Greetings fellow Rotarians! I am happy to detail what transpired during our 15 October meeting.

President Jennifer Hara called members to order at 12:30 PM, leading U.S. citizens in reciting the Pledge of Allegiance. She turned to Shelly Williams who inspired us with his first-hand observations as an educator of the millennial generation. Insisting that millennials are not the self-centered generation portrayed by their detractors, he recounted examples of youths helping their communities worldwide. In Shelly’s view, millennials are leaders in service, the “doers” described in the Bible, epitomizing “the Rotary way.”


I then introduced guests and Rotarians from other clubs visiting us for lunch:

  •     Silvana Arce, Director of International Relations and Cooperation at the National Ministry of Youth, Mark Wilson’s guest;
  •     Alicia Fougere, Manager of Business Development at the Washington Center, also Mark Wilson’s guest;
  •     Christine Hall, law librarian at Arnold & Porter, invited by David Klaus;
  •     Levi Leatherberry from the DC Rotaract Club;
  •     Sandra Mundle, Montgomery Public School teacher, invited by Lisa Cohen;
  •     Chatney Auger, Deputy Public Affairs Officer; Lieutenant Jason Gregoire, Flag Aide; and Edward Ziegler, Director of Public Affairs—all with the Naval District Washington and accompanying our guest speaker; and
  •     Marjorie and Bruce Hartsough, a dentist and an agricultural engineer, respectively—visiting from the Davis, California Rotary Club.

President Jennifer asked Seargent-at-Arms Buz Gorman to salute Rotarians celebrating birthdays this week:

  •     Glen O’Gilvie on 12 October – A member of our club since 2012, sponsored by Alexander Kravetz, Glen works in the area of nonprofit organization management.
  •     Glynis Long on 13 October – Joining our club in 2005, sponsored by Clara Montanez, Glynis is just back from working on the breast cancer clinic project in Turkey; her classification is international trade.
  •     Bob Watson on 14 October – Sponsored by Mary Ann Blackwell when he joined our club in 2005, Bob’s classification is education-college.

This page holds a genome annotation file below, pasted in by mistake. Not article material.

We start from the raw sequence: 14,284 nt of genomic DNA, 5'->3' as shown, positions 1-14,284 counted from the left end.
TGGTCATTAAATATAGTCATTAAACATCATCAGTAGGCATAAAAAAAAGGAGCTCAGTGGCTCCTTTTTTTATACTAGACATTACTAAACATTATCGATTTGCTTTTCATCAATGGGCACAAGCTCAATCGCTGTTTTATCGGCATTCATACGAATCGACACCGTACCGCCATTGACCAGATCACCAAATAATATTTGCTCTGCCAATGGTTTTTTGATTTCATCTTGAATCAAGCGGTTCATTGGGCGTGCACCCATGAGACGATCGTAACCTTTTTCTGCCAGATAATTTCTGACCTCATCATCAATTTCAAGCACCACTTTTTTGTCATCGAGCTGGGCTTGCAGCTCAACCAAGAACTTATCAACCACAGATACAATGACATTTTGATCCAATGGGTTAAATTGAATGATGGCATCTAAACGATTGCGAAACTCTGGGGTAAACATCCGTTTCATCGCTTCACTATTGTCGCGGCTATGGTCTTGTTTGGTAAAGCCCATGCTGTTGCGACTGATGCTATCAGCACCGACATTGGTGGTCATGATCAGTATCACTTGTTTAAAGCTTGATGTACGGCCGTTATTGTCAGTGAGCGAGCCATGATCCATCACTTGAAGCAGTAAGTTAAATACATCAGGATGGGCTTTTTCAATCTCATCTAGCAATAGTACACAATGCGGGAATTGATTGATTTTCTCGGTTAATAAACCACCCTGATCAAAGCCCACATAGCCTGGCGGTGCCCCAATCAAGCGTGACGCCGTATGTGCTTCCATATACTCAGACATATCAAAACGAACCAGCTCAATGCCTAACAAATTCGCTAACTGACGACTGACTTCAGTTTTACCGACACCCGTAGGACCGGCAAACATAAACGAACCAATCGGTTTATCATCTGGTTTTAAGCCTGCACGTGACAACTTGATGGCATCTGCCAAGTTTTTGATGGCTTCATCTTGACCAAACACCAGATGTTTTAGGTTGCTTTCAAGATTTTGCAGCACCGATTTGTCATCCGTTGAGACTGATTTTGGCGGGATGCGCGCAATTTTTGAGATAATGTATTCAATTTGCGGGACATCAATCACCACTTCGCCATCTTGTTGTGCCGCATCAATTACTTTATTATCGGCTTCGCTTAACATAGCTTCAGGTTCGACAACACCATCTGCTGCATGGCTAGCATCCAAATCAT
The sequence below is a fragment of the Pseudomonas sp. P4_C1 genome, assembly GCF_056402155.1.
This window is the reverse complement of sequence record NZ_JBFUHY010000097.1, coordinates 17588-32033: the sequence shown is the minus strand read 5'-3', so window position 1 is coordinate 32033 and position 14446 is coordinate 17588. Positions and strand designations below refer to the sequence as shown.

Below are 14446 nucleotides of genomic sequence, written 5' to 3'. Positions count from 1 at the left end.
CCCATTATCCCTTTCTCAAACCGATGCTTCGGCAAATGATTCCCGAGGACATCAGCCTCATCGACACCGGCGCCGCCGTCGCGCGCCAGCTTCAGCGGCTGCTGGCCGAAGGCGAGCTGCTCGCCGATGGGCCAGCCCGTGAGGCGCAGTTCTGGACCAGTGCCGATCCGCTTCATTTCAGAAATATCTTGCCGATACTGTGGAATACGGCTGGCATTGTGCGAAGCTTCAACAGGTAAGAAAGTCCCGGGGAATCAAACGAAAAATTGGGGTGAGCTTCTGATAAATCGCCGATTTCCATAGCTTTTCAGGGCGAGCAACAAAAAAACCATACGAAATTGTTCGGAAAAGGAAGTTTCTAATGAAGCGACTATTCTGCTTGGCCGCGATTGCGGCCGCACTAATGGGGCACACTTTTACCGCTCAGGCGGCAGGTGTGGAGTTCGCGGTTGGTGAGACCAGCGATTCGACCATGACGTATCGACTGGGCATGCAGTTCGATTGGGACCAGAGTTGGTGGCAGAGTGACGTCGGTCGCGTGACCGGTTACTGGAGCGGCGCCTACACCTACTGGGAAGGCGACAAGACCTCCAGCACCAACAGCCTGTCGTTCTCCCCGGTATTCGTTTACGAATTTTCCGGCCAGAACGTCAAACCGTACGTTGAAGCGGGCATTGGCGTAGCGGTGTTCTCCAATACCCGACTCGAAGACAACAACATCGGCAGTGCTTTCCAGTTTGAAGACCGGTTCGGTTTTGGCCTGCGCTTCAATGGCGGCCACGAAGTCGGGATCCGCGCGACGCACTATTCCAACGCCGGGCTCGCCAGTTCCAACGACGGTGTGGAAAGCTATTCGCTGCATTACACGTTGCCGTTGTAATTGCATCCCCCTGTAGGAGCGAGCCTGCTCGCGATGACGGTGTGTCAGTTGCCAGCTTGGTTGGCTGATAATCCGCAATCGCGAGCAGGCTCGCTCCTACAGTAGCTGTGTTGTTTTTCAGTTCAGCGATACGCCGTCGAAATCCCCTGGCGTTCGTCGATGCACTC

Back at the podium, President Jennifer called on Oscar Bartoli to present the Rotary Club banner he brought back from Italy’s isle of Sardinia and on Cherry Baumbusch to give her New Member Talk.

Cherry, a native Washingtonian, lives with her husband Peter in Georgetown. Escaping to Arizona during the winter, she is also active in the Scottsdale North Rotary Club there. Her Rotary experience has been local and global. She joined the McLean Rotary Club in 2006 after reading about the Polio Plus Program. In 2007, she transferred to the Dubai Rotary Club, becoming “probably one of few female American Rotarians in the Middle East” as she learned when representing her club at international conferences in Beirut and Cairo. Back in the United States, she rejoined the McLean Club in 2010, becoming its President during 2011-12.

A Marymount University graduate, Cherry has enjoyed a diverse career but quit working outside the home to raise four sons and studied art at the Corcoran Gallery. Her work is now showing at the Spilsbury Gallery, at her Georgetown and Scottsdale home studios and on her website, Cherry’s passions for Rotary and art have come together in the beautiful scarf she wore. In 2007-08, she designed scarves and notecards featuring photos of her paintings as ambassadorial good will gifts for an exchange team going to Southern Africa. Cherry’s initiative developed into the McLean Rotary Picture a Better World Program, selling these items to raise money for Southern Africa’s AIDS orphans, and subsequently expanded to become the MicheLo Program, bridging communities in South Africa and South America via education.*